The following content is intended for physicians and other clinicians. If you are a potential patient seeking information on varicose veins, visit our patient section to learn about the causes, symptoms of, and treatment options for varicose veins and spider veins
Diagnosing Venous Insufficiency
When evaluating a patient for venous insufficiency, physicians utilize several methods to examine the patient. Most physicians start with the patient’s presenting complaint and its history. Next, the physician may perform a physical exam followed by a duplex ultrasound evaluation.
- Includes general medical and surgical information, as well as specific information about vascular disease
- Onset of the problem
- Predisposing or aggravating factors of symptoms
- Patients are specifically asked about the common symptoms seen with venous insufficiency, such as leg heaviness, aching, itching, pain, fatigue, and swelling
While a physical examination should not be used as the sole evaluation, there are several physical findings that are associated with venous reflux:
- Asymmetry of the limbs (size, length, ankle diameter)
- Scars (previous venous surgery or ulcers)
- Skin changes
- Lower limb swelling (edema)
- Skin ulcers
A common physical exam that physicians may use to assess a patient is the Trendelenburg Exam. A physician may also perform a palpation of arterial pulses to confirm that there is not another underlying disease.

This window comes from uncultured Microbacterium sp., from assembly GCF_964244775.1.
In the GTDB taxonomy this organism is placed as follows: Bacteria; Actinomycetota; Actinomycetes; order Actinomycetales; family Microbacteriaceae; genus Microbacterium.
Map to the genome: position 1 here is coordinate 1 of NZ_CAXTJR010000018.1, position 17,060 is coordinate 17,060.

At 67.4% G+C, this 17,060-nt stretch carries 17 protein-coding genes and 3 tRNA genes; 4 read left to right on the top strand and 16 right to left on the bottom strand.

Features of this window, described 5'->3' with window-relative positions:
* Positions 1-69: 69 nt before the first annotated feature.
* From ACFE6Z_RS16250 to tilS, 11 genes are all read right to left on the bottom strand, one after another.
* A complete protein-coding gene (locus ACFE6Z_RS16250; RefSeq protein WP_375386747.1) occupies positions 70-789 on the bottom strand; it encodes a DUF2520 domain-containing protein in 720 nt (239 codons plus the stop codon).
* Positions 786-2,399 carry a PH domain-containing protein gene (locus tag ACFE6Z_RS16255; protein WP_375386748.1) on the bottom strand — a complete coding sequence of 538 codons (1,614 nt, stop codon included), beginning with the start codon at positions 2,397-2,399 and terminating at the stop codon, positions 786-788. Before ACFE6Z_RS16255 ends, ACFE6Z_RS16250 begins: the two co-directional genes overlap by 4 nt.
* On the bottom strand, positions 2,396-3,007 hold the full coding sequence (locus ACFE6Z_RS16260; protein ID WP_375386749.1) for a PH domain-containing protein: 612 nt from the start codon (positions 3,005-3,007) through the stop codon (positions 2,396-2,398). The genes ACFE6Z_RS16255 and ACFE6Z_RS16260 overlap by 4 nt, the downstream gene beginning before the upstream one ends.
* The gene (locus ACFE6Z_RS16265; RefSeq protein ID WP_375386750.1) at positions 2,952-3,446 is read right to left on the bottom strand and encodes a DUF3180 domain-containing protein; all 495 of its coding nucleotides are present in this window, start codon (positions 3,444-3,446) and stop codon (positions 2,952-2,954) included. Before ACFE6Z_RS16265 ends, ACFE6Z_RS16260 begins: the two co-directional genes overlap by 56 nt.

Anatomic Classifications of the Venous System
The venous system can be broken down into four major classes. Insufficiencies can present in any of these veins, and treatment can vary depending on the classification. It is important to also understand the nervous system of the lower extremities before performing any laser vein treatment.
Deep Venous System
These are primary veins that drain venous blood from the lower extremity. They include:
- Common Femoral
- Deep femoral
- External Iliac
- Tibial (Anterior and Posterior)
Deep veins are located within the muscle fascia which allows a high volume and pressure of blood to pass through the veins. They account for approximately 90-95% of venous blood return to the heart. Deep veins can form deep vein thrombosis, or DVT, which is a dangerous clot in the deep system.
Superficial veins serve to drain blood from the skin. Blood travels from the superficial veins through the perforator veins to the deep veins. Superficial veins are located near the surface of the skin, outside of the muscle fascia, and they account for approximately 5-10% of venous blood return to the heart. There are two primary superficial veins:
- Small Saphenous Vein (SSV)
- Great Saphenous Vein (GSV)
The great saphenous vein is the longest vein in the body, running medially from the dorsal vein in the foot up to the common femoral vein in the groin, where it empties. The point where the GSV empties into the common femoral vein is called the Saphenofemoral Junction (SFJ). A typical GSV contains an average of 7 valves throughout its entire length, and it is the most common superficial vein to develop venous reflux.
The small saphenous vein originates at the back of the ankle near the outer malleous bone, and usually runs up the back of the lower leg to the popliteal vein behind the knee.
Perforator veins connect superficial veins to deep veins. They contain one-way valves to direct the blood from the superficial system to the deep system. Perforators include:
- Cockett Perforators
- Boyd’s Perforators
- Dodd’s Perforators
- Hunterian Perforator
Boyd’s perforators are common sites for primary varicose veins. These veins connect the GSV to the posterior tibial vein. Hunterian perforators connect the GSV to the superficial femoral vein, and these are common causes of medial thigh varicosities.
- Connect branch veins to any of the deep, superficial, or perforating veins